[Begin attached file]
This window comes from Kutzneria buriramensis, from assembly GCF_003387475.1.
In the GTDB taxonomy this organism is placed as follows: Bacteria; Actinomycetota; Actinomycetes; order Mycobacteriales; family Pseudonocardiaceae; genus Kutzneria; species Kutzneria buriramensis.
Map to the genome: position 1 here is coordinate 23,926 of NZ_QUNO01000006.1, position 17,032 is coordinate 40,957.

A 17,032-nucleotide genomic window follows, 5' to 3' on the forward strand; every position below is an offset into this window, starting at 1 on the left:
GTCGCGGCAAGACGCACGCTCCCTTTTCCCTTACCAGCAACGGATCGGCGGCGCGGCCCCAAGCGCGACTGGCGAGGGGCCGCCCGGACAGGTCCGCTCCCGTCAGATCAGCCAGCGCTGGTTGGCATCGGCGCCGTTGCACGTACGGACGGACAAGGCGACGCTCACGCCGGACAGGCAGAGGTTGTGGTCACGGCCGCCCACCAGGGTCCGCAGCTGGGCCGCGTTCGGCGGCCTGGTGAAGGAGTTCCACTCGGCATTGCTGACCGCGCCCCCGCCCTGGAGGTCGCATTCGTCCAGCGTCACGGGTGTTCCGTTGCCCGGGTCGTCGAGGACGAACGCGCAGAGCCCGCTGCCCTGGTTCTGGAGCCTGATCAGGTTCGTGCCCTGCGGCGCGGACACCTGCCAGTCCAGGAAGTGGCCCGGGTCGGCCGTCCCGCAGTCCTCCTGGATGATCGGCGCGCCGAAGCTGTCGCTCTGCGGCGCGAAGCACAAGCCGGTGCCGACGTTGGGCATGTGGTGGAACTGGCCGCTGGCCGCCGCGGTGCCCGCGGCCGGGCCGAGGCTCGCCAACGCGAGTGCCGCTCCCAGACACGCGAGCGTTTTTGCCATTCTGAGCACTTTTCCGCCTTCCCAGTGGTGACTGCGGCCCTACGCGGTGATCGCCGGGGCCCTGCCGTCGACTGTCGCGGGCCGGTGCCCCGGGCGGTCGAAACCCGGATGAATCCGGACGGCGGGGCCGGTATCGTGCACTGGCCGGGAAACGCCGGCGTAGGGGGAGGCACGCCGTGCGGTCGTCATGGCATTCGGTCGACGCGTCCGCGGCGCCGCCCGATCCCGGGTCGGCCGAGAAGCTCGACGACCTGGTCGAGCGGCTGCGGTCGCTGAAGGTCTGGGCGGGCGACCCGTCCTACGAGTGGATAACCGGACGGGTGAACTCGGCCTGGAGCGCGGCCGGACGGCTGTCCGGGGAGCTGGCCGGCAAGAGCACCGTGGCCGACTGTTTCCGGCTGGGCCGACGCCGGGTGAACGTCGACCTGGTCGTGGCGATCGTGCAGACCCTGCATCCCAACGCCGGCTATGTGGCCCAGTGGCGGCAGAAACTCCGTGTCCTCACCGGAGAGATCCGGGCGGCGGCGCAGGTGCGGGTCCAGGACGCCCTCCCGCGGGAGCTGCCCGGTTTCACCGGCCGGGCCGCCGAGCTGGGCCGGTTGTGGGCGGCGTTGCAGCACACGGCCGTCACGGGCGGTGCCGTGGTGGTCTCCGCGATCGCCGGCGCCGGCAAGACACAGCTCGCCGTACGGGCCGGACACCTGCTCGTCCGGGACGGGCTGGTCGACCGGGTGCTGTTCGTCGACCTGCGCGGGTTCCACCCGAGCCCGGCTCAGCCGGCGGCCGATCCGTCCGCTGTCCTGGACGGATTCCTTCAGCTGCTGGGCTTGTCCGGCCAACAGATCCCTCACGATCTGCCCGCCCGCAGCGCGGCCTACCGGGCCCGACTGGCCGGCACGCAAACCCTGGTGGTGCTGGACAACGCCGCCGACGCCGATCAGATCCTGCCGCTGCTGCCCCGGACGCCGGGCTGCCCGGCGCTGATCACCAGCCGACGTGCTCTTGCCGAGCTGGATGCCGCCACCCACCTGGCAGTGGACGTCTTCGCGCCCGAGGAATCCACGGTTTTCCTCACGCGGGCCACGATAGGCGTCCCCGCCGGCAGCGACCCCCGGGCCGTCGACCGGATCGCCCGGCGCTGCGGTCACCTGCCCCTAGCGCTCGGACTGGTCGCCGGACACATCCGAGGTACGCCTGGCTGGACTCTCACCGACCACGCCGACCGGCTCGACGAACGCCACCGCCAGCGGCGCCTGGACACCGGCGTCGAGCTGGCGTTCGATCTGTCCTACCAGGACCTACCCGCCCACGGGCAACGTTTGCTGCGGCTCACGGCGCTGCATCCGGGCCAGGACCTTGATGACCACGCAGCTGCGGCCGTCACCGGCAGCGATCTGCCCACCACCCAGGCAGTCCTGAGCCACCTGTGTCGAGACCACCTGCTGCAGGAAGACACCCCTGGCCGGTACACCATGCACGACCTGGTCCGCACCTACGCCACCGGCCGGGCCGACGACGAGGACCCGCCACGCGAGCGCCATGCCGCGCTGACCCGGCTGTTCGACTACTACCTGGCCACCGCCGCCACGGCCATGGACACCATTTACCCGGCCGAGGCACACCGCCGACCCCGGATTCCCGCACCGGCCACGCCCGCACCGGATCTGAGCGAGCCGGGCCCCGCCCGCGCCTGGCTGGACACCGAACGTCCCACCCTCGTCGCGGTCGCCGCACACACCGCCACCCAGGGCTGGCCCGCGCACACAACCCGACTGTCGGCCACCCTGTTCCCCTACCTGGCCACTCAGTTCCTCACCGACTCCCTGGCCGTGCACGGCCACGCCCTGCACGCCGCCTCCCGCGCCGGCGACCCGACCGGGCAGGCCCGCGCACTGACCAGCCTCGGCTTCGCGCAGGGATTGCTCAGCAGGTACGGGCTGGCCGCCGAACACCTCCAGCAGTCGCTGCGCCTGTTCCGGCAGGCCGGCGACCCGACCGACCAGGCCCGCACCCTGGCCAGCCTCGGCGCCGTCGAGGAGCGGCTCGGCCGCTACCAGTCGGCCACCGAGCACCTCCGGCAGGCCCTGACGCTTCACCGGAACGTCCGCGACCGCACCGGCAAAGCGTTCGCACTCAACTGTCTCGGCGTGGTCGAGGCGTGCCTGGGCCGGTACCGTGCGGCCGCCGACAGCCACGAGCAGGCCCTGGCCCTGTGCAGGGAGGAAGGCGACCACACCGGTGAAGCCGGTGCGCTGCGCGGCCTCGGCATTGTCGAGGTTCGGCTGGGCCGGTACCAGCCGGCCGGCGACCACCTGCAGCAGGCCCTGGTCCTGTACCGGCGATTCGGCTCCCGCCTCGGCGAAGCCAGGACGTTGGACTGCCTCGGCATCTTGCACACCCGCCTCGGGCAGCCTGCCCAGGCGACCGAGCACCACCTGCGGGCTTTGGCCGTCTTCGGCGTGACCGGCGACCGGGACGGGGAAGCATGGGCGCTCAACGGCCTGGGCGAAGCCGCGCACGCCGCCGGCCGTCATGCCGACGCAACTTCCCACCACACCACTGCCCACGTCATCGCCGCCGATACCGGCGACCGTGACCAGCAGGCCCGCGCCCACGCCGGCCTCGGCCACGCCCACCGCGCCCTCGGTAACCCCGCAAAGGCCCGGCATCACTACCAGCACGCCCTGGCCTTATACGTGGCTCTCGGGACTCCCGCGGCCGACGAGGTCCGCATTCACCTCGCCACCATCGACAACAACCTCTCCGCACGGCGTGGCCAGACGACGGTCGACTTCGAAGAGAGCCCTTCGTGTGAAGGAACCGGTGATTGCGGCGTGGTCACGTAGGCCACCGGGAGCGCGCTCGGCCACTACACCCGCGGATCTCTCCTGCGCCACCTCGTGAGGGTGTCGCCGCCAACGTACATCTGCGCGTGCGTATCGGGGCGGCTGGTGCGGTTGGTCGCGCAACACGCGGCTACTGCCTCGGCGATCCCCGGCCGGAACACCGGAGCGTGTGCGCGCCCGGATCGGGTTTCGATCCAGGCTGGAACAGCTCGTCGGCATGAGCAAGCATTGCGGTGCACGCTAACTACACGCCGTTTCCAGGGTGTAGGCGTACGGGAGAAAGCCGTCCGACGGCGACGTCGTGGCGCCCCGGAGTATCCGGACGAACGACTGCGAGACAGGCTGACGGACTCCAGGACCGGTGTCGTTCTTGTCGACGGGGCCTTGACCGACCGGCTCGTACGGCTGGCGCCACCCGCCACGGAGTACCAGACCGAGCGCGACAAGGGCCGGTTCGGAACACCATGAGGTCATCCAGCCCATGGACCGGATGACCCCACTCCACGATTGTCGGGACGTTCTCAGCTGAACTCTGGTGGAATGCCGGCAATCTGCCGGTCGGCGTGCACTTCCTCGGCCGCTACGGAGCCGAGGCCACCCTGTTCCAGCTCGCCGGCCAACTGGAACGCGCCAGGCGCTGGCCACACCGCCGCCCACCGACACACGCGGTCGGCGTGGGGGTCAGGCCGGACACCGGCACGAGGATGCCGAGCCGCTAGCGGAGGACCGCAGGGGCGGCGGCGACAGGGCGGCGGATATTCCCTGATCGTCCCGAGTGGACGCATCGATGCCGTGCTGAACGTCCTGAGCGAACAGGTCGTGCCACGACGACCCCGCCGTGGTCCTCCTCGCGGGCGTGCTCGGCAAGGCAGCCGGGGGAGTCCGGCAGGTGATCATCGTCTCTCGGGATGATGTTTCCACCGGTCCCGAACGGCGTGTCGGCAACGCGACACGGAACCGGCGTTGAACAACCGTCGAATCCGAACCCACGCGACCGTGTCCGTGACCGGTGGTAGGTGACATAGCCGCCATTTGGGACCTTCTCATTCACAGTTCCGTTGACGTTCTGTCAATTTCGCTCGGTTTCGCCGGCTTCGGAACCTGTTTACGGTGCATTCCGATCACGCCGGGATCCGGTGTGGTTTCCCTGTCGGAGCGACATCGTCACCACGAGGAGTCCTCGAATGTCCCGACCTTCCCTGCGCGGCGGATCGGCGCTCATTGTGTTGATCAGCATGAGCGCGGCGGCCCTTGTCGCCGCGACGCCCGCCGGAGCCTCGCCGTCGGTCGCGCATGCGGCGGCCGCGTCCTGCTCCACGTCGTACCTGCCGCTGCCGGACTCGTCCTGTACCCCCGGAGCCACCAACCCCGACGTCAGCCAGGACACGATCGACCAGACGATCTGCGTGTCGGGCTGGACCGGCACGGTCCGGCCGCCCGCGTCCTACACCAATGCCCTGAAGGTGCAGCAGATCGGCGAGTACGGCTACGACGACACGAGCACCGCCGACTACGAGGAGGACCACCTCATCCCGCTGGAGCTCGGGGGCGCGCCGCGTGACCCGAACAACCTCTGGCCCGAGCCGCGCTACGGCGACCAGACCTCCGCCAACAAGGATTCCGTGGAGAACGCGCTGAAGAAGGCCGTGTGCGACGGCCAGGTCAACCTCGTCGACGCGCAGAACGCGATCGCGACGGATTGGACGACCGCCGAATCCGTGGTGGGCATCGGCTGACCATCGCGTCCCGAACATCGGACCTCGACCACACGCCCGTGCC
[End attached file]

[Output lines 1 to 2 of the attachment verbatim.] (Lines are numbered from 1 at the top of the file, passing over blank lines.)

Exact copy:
This window comes from Kutzneria buriramensis, from assembly GCF_003387475.1.
In the GTDB taxonomy this organism is placed as follows: Bacteria; Actinomycetota; Actinomycetes; order Mycobacteriales; family Pseudonocardiaceae; genus Kutzneria; species Kutzneria buriramensis.